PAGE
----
International rights watchdog Reporters Without Borders said it is opening its first Asia office in Taiwan after rejecting Hong Kong over concerns that China poses the “biggest threat” to press freedom.
Also known by its French name Reporters Sans Frontières (RSF), the Paris-based organisation decided against their original choice of Hong Kong, citing deteriorating freedom in the semi-autonomous Chinese city.
Taiwan is the freest in Asia at 51st place, according to RSF’s 2016 World Press Freedom Index, while Hong Kong ranks 69th and China 176th.
Chinese dissident Wu’er Kaixi, who sits on RSF’s emeritus board, said Hong Kong presented “real obstacles” for the watchdog to carry out its monitoring work.
“They wouldn’t be able to guarantee the safety of their staff,” said Wu’er, a former student leader during China’s pro-democracy Tiananmen Square protests in 1989 who now lives in exile in Taiwan.
He proposed the island as an alternative, citing its boisterous and competitive media landscape.
“Freedom of speech and freedom of press is absolutely not an issue in Taiwan. What might be a problem is the threat from China”, Wu’er told AFP.
“RSF realised that China is the biggest threat to press freedom, so it decided to shift its focus to Asia,” he added.
The opening “aims to better address the new challenges of media freedoms in this increasingly influential region of the world,” RSF secretary general Christophe Deloire said in a statement released late Thursday.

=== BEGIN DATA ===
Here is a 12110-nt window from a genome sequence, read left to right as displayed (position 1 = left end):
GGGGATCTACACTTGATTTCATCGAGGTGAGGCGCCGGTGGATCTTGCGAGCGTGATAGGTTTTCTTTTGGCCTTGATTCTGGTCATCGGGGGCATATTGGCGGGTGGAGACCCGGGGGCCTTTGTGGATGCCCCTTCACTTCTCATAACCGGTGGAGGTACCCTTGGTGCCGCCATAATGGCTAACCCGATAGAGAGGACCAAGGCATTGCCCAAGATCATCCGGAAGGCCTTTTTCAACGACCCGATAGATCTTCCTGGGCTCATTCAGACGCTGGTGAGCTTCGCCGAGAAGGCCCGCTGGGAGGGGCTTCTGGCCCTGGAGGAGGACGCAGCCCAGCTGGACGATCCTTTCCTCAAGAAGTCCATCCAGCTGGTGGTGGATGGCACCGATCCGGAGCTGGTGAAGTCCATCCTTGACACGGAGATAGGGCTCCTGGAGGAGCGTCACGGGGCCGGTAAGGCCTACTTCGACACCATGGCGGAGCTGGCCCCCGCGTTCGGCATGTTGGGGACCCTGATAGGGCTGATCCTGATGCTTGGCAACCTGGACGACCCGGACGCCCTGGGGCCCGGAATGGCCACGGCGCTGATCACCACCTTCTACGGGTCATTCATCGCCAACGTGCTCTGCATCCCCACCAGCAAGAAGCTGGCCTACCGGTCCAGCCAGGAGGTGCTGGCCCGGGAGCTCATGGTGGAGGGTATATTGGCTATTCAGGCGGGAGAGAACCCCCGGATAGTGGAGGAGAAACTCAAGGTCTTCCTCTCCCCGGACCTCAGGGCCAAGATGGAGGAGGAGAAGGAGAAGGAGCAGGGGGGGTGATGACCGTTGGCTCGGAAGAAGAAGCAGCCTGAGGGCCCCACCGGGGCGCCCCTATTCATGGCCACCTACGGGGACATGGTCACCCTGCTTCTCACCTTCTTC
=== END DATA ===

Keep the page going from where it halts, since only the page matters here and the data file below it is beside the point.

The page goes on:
The office in Taipei will also cover other East Asian countries including Japan, North Korea, South Korea, and Mongolia.
Recent incidents in Hong Kong — including the disappearance of five publishers who were known for salacious titles about the Chinese leadership — have sparked fears that Beijing is choking the city’s freedoms.
Hong Kong was handed back to China by colonial ruler Britain in 1997 under a “one country, two systems” formula designed to protect its freedoms and way of life.
Taiwan is self-ruled but China regards the island as part of its own territory awaiting reunification under Beijing’s rule. The two sides split following a civil war in 1949.
In China, Communist authorities censor content they deem politically sensitive, while blocking some Western websites and the services of Internet giants including Facebook, Twitter and Google with a vast control network dubbed the Great Firewall of China.
A founder of one of China’s few websites dedicated to reporting human rights abuses was arrested in December for “leaking state secrets.”